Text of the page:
A good double ball smash for the outside of the lower leg is demonstrated in this Daily Rx, but you can find a bunch more easily if you just search through some of the older episodes with the right filters on.
      If feeding slack into the leg doesn’t work, and you have the means, get that nonsense diagnosed! You deserve some answers and solutions.
    • #73235
      AvatarTimothy John Clarke

      iron_tiger,

      I have one area in particular where the pain seems to emanate from, about the size of my thumb, shown here:

      You can see how junky that ankle is. There is a lot of weakness near the tertius, perpendicular to that skin fold. When I run or jump, the above area becomes very tender. A few plyometric motions reveals another painful area, shown here: http://minus.com/i/4wn3EJ0IGzA0 . This area is just to the left (right, in this reversed picture) of my achilles.

      Rolling out the area is unadulterated masochism.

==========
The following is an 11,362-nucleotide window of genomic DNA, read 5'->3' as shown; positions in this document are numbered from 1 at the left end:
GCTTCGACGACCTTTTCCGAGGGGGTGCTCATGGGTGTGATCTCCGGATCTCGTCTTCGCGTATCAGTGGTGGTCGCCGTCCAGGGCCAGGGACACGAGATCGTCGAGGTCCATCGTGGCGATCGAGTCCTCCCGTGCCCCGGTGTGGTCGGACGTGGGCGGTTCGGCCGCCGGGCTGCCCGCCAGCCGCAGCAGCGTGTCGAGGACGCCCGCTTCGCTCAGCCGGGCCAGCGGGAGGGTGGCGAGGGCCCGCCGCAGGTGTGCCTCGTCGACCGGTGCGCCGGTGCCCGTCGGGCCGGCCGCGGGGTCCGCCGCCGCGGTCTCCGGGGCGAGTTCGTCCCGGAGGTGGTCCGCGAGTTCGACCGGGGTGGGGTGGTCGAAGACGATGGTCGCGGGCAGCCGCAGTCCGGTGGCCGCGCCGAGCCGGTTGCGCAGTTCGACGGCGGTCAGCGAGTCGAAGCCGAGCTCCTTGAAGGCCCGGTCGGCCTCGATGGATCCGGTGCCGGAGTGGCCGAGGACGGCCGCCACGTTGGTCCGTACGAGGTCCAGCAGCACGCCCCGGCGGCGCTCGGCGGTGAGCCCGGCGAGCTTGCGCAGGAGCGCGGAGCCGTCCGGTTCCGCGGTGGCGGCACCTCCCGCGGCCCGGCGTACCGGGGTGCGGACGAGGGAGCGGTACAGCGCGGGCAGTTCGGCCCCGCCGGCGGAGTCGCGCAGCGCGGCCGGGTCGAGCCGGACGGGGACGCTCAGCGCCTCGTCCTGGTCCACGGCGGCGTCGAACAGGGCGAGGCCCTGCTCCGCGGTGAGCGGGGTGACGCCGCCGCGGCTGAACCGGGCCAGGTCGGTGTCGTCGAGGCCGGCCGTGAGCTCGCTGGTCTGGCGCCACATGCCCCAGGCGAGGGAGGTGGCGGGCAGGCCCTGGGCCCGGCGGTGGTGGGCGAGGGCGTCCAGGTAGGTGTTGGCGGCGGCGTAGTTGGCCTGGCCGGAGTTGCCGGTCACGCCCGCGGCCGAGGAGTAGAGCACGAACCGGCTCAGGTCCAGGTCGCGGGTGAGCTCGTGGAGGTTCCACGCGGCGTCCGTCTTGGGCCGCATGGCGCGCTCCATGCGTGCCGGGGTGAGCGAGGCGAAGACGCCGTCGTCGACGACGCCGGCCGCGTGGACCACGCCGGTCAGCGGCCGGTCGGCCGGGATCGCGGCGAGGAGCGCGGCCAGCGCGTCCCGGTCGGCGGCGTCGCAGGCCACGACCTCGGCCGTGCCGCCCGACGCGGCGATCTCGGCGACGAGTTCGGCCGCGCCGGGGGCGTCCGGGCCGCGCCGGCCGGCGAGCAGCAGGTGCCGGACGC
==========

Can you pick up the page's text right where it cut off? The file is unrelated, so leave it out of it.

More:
• #73239
      AvatarAnonymous

      Have you seen a doctor about this situation?
      What are you doing to address the compressed nerve?
      Sounds like you have some work to do to improve the ankle rom.
      You may need to work with your hip as well.
      Free Your Heel, Free Your Mind
      Ankle Positional Fault Fix: Jill Miller Style
      Squat Quick Test: Is it your Ankles or Hips?
      There are several other ankle/hip mobs.
      Having a difference side to side can cause an issue. The differences need attention so there is not a difference side to side.
      Episode 352: Dealing With Old Junky Tissue
      You need to start working with the area. I would recommend starting with a softer ball than the lacrosse ball.
      The Yoga Tune Up balls are a great option Therapy Ball or Therapy Plus Ball are good options.

    • #73241
      AvatarTimothy John Clarke

      Kaitlin, 

      I have had an X-ray and seen my GP. The X-ray was clean, and the GP said the leg issue would go away with time. I’m confident that my pain will subside, as it has recently, but I would like the leg to heal (heh) correctly.